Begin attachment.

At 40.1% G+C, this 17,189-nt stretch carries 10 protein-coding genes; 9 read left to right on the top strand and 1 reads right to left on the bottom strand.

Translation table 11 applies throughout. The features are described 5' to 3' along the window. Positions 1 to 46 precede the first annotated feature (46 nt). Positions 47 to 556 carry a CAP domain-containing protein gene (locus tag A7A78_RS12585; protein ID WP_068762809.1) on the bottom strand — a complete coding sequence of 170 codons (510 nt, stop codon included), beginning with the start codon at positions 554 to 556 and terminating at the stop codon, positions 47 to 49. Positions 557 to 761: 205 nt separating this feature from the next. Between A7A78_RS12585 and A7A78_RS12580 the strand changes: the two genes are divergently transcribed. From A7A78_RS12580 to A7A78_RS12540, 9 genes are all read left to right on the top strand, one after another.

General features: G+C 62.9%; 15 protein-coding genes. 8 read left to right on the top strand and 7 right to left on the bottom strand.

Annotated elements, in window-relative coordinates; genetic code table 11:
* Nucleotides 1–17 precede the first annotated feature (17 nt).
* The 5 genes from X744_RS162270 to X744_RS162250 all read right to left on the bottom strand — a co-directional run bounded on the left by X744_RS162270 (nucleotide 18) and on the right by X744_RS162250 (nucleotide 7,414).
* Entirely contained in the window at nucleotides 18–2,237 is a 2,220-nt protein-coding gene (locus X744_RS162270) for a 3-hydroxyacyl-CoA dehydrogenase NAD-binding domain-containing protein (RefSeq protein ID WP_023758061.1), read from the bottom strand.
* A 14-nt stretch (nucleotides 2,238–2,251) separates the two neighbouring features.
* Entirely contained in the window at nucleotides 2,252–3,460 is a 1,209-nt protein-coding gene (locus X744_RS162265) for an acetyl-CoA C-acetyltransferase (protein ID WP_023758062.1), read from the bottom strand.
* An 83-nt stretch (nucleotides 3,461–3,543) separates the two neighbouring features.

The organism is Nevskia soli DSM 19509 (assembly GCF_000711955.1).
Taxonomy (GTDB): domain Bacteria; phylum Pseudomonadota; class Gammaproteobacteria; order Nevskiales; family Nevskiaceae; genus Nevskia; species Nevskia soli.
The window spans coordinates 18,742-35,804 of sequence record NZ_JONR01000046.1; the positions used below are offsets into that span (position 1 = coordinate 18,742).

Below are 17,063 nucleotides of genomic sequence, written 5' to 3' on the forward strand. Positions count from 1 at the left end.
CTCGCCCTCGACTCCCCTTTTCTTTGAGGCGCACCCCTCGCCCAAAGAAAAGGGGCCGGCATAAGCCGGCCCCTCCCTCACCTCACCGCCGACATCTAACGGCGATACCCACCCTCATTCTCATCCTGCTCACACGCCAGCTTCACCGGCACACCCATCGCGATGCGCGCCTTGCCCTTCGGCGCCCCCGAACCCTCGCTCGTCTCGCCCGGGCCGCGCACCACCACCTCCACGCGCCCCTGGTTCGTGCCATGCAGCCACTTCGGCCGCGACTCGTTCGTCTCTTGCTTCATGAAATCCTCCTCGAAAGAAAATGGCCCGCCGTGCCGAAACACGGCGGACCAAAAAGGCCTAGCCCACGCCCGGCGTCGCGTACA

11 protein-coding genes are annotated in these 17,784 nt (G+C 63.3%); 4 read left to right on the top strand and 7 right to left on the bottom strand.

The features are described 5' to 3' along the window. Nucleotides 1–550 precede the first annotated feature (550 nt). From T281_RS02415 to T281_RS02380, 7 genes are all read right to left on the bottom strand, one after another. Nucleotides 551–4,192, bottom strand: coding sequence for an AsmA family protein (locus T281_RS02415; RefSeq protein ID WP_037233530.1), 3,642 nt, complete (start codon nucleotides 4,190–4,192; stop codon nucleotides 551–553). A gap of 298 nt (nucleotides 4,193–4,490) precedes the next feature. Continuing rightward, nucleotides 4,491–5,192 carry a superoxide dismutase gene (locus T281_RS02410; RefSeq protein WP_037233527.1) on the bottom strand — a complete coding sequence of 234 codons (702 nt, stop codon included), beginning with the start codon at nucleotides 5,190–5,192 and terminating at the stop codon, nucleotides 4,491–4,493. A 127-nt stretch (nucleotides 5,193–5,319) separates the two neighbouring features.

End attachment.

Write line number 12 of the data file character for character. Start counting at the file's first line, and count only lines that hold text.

Taxonomy (GTDB): domain Bacteria; phylum Pseudomonadota; class Gammaproteobacteria; order Nevskiales; family Nevskiaceae; genus Nevskia; species Nevskia soli.